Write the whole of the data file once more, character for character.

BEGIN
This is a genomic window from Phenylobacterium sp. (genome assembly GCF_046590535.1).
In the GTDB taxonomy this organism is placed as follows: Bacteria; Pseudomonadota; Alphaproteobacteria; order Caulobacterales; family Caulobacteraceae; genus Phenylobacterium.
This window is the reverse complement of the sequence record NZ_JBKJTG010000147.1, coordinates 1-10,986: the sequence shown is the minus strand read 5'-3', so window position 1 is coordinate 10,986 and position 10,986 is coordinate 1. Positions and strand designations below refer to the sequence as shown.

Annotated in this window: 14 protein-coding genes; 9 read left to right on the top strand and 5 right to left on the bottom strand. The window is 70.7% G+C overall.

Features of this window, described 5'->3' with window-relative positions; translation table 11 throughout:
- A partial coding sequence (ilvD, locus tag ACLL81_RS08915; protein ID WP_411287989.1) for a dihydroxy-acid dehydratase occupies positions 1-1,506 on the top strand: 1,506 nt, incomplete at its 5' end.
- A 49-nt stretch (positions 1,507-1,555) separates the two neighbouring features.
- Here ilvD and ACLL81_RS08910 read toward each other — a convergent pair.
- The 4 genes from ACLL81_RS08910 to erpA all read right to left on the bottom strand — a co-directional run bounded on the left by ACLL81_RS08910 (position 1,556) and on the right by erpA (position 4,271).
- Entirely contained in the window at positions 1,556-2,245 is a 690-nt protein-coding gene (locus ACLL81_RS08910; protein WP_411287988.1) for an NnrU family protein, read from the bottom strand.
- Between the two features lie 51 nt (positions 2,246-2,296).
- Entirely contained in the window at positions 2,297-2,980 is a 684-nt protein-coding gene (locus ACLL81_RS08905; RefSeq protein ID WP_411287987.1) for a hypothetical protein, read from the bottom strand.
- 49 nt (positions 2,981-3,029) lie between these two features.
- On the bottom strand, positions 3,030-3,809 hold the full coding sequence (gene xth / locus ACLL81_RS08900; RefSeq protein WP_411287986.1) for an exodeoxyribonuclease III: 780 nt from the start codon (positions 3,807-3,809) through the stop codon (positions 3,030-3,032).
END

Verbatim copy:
This is a genomic window from Phenylobacterium sp. (genome assembly GCF_046590535.1).
In the GTDB taxonomy this organism is placed as follows: Bacteria; Pseudomonadota; Alphaproteobacteria; order Caulobacterales; family Caulobacteraceae; genus Phenylobacterium.
This window is the reverse complement of the sequence record NZ_JBKJTG010000147.1, coordinates 1-10,986: the sequence shown is the minus strand read 5'-3', so window position 1 is coordinate 10,986 and position 10,986 is coordinate 1. Positions and strand designations below refer to the sequence as shown.

Annotated in this window: 14 protein-coding genes; 9 read left to right on the top strand and 5 right to left on the bottom strand. The window is 70.7% G+C overall.

Features of this window, described 5'->3' with window-relative positions; translation table 11 throughout:
- A partial coding sequence (ilvD, locus tag ACLL81_RS08915; protein ID WP_411287989.1) for a dihydroxy-acid dehydratase occupies positions 1-1,506 on the top strand: 1,506 nt, incomplete at its 5' end.
- A 49-nt stretch (positions 1,507-1,555) separates the two neighbouring features.
- Here ilvD and ACLL81_RS08910 read toward each other — a convergent pair.
- The 4 genes from ACLL81_RS08910 to erpA all read right to left on the bottom strand — a co-directional run bounded on the left by ACLL81_RS08910 (position 1,556) and on the right by erpA (position 4,271).
- Entirely contained in the window at positions 1,556-2,245 is a 690-nt protein-coding gene (locus ACLL81_RS08910; protein WP_411287988.1) for an NnrU family protein, read from the bottom strand.
- Between the two features lie 51 nt (positions 2,246-2,296).
- Entirely contained in the window at positions 2,297-2,980 is a 684-nt protein-coding gene (locus ACLL81_RS08905; RefSeq protein ID WP_411287987.1) for a hypothetical protein, read from the bottom strand.
- 49 nt (positions 2,981-3,029) lie between these two features.
- On the bottom strand, positions 3,030-3,809 hold the full coding sequence (gene xth / locus ACLL81_RS08900; RefSeq protein WP_411287986.1) for an exodeoxyribonuclease III: 780 nt from the start codon (positions 3,807-3,809) through the stop codon (positions 3,030-3,032).